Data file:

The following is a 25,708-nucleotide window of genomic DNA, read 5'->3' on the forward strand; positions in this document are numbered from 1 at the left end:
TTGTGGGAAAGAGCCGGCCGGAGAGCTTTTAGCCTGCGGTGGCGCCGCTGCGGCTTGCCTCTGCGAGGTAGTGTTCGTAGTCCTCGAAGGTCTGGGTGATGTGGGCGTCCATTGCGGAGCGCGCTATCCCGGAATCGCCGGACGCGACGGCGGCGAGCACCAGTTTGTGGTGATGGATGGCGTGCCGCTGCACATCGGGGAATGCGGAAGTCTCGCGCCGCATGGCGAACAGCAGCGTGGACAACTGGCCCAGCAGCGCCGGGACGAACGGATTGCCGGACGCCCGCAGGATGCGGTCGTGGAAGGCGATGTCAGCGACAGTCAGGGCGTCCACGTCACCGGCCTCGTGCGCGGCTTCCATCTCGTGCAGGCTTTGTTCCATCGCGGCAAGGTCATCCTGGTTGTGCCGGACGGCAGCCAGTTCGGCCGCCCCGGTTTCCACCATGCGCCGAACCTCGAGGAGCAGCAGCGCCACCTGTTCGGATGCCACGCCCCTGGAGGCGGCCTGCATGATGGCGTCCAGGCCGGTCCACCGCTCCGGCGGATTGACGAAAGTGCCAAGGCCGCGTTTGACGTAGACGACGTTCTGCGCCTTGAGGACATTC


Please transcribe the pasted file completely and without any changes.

The following is a 25,708-nucleotide window of genomic DNA, read 5'->3' on the forward strand; positions in this document are numbered from 1 at the left end:
TTGTGGGAAAGAGCCGGCCGGAGAGCTTTTAGCCTGCGGTGGCGCCGCTGCGGCTTGCCTCTGCGAGGTAGTGTTCGTAGTCCTCGAAGGTCTGGGTGATGTGGGCGTCCATTGCGGAGCGCGCTATCCCGGAATCGCCGGACGCGACGGCGGCGAGCACCAGTTTGTGGTGATGGATGGCGTGCCGCTGCACATCGGGGAATGCGGAAGTCTCGCGCCGCATGGCGAACAGCAGCGTGGACAACTGGCCCAGCAGCGCCGGGACGAACGGATTGCCGGACGCCCGCAGGATGCGGTCGTGGAAGGCGATGTCAGCGACAGTCAGGGCGTCCACGTCACCGGCCTCGTGCGCGGCTTCCATCTCGTGCAGGCTTTGTTCCATCGCGGCAAGGTCATCCTGGTTGTGCCGGACGGCAGCCAGTTCGGCCGCCCCGGTTTCCACCATGCGCCGAACCTCGAGGAGCAGCAGCGCCACCTGTTCGGATGCCACGCCCCTGGAGGCGGCCTGCATGATGGCGTCCAGGCCGGTCCACCGCTCCGGCGGATTGACGAAAGTGCCAAGGCCGCGTTTGACGTAGACGACGTTCTGCGCCTTGAGGACATTC